Well I started the whole thing. It was my brainchild for a very long time, but of course all the other members can write, and contribute in whatever way they feel is right for them. Reto (Drums) was and is a big part of the overall writing process, of course. I’m always happy to get influenced by my fellow musicians and friends and would use their ideas as well. At the moment the main writers are Reto and I, but we’ll see what the future holds. Maybe the songs of the next album will be from each one of us, who knows.
How did this recording session go? How much time did you spend on Ironclad?
It was very fast due to the fact that we are always very well-prepared before entering a studio. I guess the overall experience with other bands in the past paid out in a way. We recorded in a studio called Little Creek here in Switzerland near Basel. The studio is owned and operated by an old friend of mine, V.O. Pulver. He’s a real sound specialist and nerd when it comes to creating a very warm but heavy feel for a record. So it was almost like playing at home. I think we spent two days on the drums, another three on the rest, plus two days mixing and mastering, so we did the album in something like a week.
The songs build literally the very essence of doom. What formed your vision of Wolf Counsel? How did you see the band when you started it?
I just wanted to catch that very old school way of playing that kind of music. In addition I was always super keen on having very catchy song-oriented structures rather than just using sounds to create the feeling. Obviously there are some influences from classic bands in these songs like Cathedral, Saint Vitus, Reverend Bizarre, The Gates Of Slumber, and of course Black Sabbath.
When I started it, and I do remember quite vividly the situation when I wrote the very first riff, I just wanted to write good songs. Very good songs. It may sound very simple but that’s just it. And it still is. I’m very aware that we did not reinvent the wheel, but that’s totally okay. It’s not my/our goal to innovate a whole genre. The main goal and my personal lifeblood is just to write the best songs we can. To use Wolf Counsel as a vehicle of creative expression. Something that is very dear and important to me in regards to having a good quality life in general.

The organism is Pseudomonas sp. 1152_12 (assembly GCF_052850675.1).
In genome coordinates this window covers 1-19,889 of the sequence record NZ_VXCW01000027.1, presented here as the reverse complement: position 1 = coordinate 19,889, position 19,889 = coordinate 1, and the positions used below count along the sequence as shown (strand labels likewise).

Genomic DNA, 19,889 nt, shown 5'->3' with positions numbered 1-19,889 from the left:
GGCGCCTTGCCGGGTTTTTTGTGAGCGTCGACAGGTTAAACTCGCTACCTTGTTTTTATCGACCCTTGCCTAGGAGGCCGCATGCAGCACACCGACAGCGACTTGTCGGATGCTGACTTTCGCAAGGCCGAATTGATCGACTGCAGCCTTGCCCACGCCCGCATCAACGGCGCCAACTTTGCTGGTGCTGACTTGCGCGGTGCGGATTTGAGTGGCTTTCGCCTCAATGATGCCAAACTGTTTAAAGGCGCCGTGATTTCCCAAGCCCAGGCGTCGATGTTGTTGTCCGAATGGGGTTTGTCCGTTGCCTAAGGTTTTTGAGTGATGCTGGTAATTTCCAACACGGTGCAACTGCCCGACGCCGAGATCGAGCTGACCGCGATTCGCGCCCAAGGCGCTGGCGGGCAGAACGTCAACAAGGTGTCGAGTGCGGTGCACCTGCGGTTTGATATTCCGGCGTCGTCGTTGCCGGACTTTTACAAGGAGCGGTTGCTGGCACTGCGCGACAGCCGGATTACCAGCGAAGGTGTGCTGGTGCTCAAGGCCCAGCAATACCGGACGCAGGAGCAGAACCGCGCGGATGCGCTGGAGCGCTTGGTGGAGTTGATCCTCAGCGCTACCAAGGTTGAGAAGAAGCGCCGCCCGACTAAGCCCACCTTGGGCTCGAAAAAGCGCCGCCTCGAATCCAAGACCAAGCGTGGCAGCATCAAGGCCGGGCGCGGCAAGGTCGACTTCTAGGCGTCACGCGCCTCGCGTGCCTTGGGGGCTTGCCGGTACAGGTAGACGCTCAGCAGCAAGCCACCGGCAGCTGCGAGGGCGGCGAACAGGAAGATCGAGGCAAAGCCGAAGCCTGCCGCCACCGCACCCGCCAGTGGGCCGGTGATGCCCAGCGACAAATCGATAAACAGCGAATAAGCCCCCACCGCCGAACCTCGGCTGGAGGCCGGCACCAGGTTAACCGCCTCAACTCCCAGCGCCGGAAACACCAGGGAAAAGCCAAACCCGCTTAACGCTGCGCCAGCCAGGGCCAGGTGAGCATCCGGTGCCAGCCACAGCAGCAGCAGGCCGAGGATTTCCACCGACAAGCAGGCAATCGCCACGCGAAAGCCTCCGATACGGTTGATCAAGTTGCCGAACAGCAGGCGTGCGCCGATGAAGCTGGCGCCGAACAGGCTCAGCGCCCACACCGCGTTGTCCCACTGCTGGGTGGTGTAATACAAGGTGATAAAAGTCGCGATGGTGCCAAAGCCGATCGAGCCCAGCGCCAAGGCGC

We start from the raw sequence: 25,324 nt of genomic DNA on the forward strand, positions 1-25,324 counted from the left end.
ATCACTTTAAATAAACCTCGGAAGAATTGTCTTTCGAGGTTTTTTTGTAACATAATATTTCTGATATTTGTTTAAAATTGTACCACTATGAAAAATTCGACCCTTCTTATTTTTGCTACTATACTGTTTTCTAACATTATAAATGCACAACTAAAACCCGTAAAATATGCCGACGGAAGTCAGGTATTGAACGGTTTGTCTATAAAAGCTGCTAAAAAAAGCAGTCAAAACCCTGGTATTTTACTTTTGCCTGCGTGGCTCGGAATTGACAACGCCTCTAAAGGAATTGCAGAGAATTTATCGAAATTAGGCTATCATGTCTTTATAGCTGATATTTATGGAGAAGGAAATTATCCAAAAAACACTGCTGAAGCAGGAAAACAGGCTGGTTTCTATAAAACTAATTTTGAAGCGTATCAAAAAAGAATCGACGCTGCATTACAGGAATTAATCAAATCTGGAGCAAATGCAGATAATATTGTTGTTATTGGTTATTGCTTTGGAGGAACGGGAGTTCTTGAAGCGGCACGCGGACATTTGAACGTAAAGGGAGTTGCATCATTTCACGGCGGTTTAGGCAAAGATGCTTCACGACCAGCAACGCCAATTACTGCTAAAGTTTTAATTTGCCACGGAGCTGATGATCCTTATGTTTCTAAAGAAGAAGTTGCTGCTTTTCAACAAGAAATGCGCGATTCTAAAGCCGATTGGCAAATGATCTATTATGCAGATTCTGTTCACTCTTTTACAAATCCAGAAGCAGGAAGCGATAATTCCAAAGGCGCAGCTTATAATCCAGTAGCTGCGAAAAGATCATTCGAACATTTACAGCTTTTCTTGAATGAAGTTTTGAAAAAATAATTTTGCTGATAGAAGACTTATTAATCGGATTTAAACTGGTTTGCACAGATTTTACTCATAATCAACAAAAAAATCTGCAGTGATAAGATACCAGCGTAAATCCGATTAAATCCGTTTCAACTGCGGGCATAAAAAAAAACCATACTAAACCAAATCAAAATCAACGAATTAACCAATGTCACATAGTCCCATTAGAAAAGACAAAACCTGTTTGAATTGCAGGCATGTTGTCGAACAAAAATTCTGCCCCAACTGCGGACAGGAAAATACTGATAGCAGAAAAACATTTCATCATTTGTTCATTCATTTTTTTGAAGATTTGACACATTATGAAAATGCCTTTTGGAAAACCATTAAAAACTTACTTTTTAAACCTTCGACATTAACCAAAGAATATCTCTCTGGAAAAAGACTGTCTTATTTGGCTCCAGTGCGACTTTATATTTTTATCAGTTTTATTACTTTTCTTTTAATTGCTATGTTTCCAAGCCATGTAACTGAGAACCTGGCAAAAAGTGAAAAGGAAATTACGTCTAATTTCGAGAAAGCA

Wolf Counsel – Wolf Mountain
What is the lyrical content of Ironclad? How do you see the role of lyrics in Wolf Counsel?
Lyrics are very important to me. It was always like that even in my past bands. I’ve been writing lyrics for a long time, so I’m kind of used to it in a way even though I still have trouble finding the right words every now and then. It depends on the form of the day or my mood I guess.
The lyrics are always very personal. The topics derive from past experiences, feelings, and from emotions that are induced by looking at the world. Simple human things mostly. Loss, despair, grief, sorrow, hope, and so on. With Wolf Counsel I always use symbols and metaphors to transport the conclusion of the song/lyric. For example “Shield Wall”. The song title sounds very medieval and battle-oriented, but it’s just an allegory for this natural cover we carry around as human beings, and I mean that in an emotional way. It’s about this protective cover that surrounds us invisibly. So that’s the way I use lyrics, for example. It’s always more than meets the eye, so to say.
You know, the first impression of the band — from its name, some song titles, the overall feeling — is like Wolf Counsel represents some pagan battle concept. How close did I hit with that suggestion?
You hit it kind of close. It’s right that the overall feeling is ancient, medieval, sometimes pagan, etc. These are topics and content I have really liked my whole life. To see beyond what’s in front of our eyes. Beyond the sheer reality of our daily life. History and the past is something in addition that fascinates me… and of course lore about an alternate, parallel world.
The band name Wolf Counsel, for example, is just the meaning of my name Ralf. Ralf derives from RÁÐÚLFR which carries the Norse elements ráð, meaning “counsel”, and úlfr, meaning “wolf”. Besides that, it’s almost a coincidence that my I’m a counselor in my bread labor for almost 20 years now. So you’re absolutely right in one way, but there’s obviously more to it. With this band, even though it looks so simple and sometimes generic there’s always more to it.
You are already working on the third album — do you see it as a challenge now? Or do you just have a lot of ideas you’re satisfied with and the goal to put it out?
As I mentioned before, I always work on songs and lyrics and riffs, etc. So yes, there are already a couple of songs what will become the next album. The goal is to put out another record approximately next year, we’ll see. It’s not something for which we have a big master plan, it rather comes naturally. There are always a lot of ideas and we just try to pick the best ones to write the best songs we can, as I said earlier. That’s probably the greatest challenge. But then again, with me it’s like the longer you’re doing something, the smoother and easier things come. So we’ll see, but I think we’ll create something for us with which we will be satisfied, I guess by adding some new elements to it and keeping it very heavy and slow again, of course.